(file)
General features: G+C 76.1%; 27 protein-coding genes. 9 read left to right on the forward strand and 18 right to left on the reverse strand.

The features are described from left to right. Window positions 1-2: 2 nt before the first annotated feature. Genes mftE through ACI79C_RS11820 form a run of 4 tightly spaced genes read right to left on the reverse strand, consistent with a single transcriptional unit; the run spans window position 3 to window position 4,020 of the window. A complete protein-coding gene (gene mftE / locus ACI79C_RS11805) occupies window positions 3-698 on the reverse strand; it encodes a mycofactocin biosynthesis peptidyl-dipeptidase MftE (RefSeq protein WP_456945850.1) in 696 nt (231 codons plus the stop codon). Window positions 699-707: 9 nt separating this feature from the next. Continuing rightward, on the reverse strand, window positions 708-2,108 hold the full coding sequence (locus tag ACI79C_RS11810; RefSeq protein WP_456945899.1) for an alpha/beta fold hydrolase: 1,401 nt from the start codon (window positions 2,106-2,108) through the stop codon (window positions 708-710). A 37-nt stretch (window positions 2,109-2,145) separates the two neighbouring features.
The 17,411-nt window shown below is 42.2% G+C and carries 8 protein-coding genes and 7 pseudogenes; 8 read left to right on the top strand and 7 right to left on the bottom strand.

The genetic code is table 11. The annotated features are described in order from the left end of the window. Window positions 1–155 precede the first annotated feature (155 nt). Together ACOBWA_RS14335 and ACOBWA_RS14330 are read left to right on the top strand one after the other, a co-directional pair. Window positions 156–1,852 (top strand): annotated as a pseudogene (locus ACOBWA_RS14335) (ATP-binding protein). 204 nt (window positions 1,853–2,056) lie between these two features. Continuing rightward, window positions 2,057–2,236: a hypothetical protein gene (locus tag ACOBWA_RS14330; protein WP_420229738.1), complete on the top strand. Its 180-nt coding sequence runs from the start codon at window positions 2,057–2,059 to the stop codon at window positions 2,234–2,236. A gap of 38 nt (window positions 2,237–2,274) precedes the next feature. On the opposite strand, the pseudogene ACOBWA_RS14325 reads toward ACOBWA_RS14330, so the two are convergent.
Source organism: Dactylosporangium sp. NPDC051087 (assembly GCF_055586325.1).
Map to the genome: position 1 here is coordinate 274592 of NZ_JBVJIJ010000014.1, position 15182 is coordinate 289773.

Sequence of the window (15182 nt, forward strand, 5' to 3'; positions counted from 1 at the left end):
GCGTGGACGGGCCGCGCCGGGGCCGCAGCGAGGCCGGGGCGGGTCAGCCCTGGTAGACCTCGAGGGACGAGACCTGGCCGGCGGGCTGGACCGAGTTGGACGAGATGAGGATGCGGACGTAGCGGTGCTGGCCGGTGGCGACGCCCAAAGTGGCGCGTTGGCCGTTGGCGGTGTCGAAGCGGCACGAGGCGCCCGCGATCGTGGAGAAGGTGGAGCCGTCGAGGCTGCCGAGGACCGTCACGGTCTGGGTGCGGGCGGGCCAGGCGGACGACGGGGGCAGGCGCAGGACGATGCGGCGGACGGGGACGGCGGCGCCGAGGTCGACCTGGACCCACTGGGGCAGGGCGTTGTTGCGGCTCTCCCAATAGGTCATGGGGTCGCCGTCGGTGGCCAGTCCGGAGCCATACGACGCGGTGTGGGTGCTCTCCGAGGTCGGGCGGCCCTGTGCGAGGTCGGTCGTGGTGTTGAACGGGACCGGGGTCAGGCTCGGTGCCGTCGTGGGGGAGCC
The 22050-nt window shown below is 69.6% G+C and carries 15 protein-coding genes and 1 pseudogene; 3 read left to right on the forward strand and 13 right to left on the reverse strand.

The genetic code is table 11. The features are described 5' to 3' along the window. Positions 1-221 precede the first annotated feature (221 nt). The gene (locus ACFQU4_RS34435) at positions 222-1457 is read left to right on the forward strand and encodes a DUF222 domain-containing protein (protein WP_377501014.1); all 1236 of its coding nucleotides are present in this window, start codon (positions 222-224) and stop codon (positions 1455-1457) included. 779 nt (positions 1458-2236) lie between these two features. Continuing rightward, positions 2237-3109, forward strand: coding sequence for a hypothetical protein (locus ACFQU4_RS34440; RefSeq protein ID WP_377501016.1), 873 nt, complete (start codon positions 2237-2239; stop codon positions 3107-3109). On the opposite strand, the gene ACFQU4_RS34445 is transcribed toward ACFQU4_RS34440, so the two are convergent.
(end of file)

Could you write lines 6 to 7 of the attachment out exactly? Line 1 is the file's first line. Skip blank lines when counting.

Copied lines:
Map to the genome: position 1 here is coordinate 274592 of NZ_JBVJIJ010000014.1, position 15182 is coordinate 289773.

Sequence of the window (15182 nt, forward strand, 5' to 3'; positions counted from 1 at the left end):